And a letter to the Scottish Government

1 in 10 people suffer from Endometriosis and I am one of those individuals. The last few years I have been made aware of what changes need to happen within the system we currently live in. I am determined to make change as I know the struggle with accessing the right care and treatment.

When I last wrote to the Scottish Government a few years ago I got sent back figures and percentages of what the government was doing for individuals with Endometriosis. Yes, it is a positive step but I really want to share with you the realities of what pain us sufferers have to endure. Even with the current policies in place there are still individuals falling through the cracks within the system.

Since January 2019 we have had more than 100 ladies tragically die due to suicide and within the last 72 hours three women have died leaving behind family and loved ones. We can’t tolerate a system that neglects women’s health and drives women with Endometriosis to complete suicide. Women’s Health is such an important subject and I ask for more recognition of this.

I live in Edinburgh and am a patient at the Endometriosis Clinic, EXPPECT.

The doctors try so hard with the limited funding and resources they have. I have been looking into statistics for the financial year of 2017 and 2018 and came across this:

“ The Endometriosis service in Edinburgh had 315 new referrals (funded for 153) and 187 return appointments. Demand for pelvic pain new appointments in 17/18 was 97 (funded for 67) and 207 return appointments (funded for 48). Additional WLI clinics ran in the evenings and at weekends to ensure that all of the women were seen and saw many women as ‘extras’ in our clinics.” 

This statistic really shocked me because looking at these figures very little funding is given to the specialist clinics. It is estimated that 400 to 500 individuals will require complex interventions/treatments. Current estimates for caseload for fertility preservation surgery, representing the most complex end of care are 100 women with endometriosis nationally per annum. This is based on an extrapolation of the caseloads for the two accredited centres in Scotland.

I help to run a support group and have seen firsthand the effects these cuts are having on a lot of women.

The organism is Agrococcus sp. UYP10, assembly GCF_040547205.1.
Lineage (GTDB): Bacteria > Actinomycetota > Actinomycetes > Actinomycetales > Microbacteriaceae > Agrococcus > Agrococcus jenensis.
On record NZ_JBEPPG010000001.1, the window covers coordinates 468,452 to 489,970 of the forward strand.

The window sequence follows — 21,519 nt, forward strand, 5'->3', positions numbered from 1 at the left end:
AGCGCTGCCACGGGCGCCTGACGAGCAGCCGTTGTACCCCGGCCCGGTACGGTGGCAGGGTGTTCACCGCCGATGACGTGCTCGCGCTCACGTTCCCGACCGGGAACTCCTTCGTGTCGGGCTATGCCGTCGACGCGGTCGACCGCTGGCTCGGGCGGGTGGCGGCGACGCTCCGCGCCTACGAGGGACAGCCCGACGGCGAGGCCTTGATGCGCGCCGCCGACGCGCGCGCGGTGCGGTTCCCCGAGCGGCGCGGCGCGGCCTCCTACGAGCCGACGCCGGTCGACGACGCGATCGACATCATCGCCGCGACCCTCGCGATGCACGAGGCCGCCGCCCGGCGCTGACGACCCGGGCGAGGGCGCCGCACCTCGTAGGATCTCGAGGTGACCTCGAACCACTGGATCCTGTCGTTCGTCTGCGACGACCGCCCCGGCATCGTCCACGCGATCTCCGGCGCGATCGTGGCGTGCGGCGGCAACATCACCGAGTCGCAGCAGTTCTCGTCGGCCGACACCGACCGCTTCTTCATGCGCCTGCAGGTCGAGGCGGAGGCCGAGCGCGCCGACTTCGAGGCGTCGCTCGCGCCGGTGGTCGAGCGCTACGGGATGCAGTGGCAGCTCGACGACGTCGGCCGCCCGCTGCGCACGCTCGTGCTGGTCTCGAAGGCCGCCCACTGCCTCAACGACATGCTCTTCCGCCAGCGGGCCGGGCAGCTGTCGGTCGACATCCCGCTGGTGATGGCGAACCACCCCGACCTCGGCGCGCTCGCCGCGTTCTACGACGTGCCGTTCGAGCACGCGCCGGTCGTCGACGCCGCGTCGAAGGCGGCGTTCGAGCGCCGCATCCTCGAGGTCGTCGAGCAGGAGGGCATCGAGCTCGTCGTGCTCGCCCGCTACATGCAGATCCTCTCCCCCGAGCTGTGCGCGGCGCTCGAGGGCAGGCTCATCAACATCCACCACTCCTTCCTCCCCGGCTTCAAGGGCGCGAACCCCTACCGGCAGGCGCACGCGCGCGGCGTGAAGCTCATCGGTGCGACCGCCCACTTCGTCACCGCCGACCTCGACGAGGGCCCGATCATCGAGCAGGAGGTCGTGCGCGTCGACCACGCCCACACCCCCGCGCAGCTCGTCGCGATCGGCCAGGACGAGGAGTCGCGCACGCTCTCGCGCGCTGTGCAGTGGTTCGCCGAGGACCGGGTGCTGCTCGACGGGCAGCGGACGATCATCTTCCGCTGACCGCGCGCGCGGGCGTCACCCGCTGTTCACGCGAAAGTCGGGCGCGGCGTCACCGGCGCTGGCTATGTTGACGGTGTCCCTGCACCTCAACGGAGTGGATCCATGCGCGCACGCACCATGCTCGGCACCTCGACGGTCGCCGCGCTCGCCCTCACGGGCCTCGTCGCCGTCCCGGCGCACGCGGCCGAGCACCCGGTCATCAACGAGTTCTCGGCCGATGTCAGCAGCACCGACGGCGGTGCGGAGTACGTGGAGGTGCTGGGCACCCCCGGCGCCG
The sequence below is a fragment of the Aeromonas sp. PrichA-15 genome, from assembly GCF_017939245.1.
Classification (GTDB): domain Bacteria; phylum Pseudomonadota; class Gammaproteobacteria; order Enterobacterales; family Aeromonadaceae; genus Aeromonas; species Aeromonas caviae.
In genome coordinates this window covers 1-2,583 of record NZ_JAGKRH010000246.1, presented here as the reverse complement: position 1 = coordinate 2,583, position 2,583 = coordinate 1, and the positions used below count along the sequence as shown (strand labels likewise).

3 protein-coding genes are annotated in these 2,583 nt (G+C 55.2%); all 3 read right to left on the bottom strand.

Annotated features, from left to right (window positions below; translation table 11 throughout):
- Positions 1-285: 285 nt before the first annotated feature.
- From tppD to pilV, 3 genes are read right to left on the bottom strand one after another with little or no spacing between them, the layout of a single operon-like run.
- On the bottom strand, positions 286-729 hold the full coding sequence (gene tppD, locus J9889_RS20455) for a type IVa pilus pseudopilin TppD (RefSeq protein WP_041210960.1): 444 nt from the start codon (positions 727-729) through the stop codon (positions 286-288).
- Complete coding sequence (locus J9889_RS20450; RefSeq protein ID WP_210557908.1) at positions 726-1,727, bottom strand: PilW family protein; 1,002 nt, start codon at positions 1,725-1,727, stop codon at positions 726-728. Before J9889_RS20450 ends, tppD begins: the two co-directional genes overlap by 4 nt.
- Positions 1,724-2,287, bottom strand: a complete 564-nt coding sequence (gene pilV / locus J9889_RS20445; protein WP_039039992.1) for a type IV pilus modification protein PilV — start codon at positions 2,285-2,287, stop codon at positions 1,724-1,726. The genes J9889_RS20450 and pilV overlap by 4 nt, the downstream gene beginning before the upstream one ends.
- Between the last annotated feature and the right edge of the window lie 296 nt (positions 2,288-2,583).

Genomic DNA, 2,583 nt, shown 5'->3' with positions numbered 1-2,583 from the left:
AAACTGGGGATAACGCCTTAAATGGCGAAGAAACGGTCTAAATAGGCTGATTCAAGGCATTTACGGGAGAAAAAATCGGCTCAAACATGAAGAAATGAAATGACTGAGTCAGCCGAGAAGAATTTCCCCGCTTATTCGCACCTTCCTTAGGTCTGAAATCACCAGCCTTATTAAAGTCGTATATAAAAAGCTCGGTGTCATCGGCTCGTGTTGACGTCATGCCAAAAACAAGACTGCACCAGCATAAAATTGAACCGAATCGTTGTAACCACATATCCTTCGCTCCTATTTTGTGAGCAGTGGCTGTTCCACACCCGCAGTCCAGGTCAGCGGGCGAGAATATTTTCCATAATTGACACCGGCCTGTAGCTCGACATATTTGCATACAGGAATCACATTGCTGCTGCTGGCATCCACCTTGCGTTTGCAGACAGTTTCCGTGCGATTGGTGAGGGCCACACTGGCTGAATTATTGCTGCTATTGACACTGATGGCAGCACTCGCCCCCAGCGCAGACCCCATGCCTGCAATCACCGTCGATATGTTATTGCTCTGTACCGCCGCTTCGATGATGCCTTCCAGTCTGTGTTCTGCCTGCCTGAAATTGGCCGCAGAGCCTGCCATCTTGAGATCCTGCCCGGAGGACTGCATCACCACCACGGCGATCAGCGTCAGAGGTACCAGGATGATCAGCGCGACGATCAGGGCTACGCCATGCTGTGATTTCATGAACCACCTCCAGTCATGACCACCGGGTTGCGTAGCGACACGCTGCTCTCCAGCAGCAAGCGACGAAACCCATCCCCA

There are numerous ladies who require input from other specialties and are having to wait up to a year to be seen and by the time they get seen their condition has worsened. We talk about Early Intervention being important in the management of conditions but in this situation it is not applicable. A lot of the ladies feel very let down by the current system. The support just isn’t there when we need it most and it’s frustrating. More needs to be done to meet the needs of us women and cope with the demand in how complex our condition can be.

Endometriosis is devastating and is a very debilitating condition.

It impacts on both physical and mental health. There are ladies who have had to give up jobs or have been made redundant due to being unwell. We are meant to be protected by the Equality Act 2010 but this has proven that it is not strong enough and it needs to be strengthened. Endometriosis means different medications and treatments in order to manage the condition and for some it means going through surgery. These have detrimental effects on us and it also has an effect on our ability to function on a day to day basis.

Sadly the effects on mental health are huge and some ladies have sadly felt unable to cope and had no support that they felt the only answer was suicide. Nobody should ever have to get to that low point and feel that suicide is the only answer. There is a lack of support for mental health and this is a huge problem. I hope that as a Government this can be addressed because I fear if left any longer there will be an increase in suicides which could be prevented if the right help and support is there.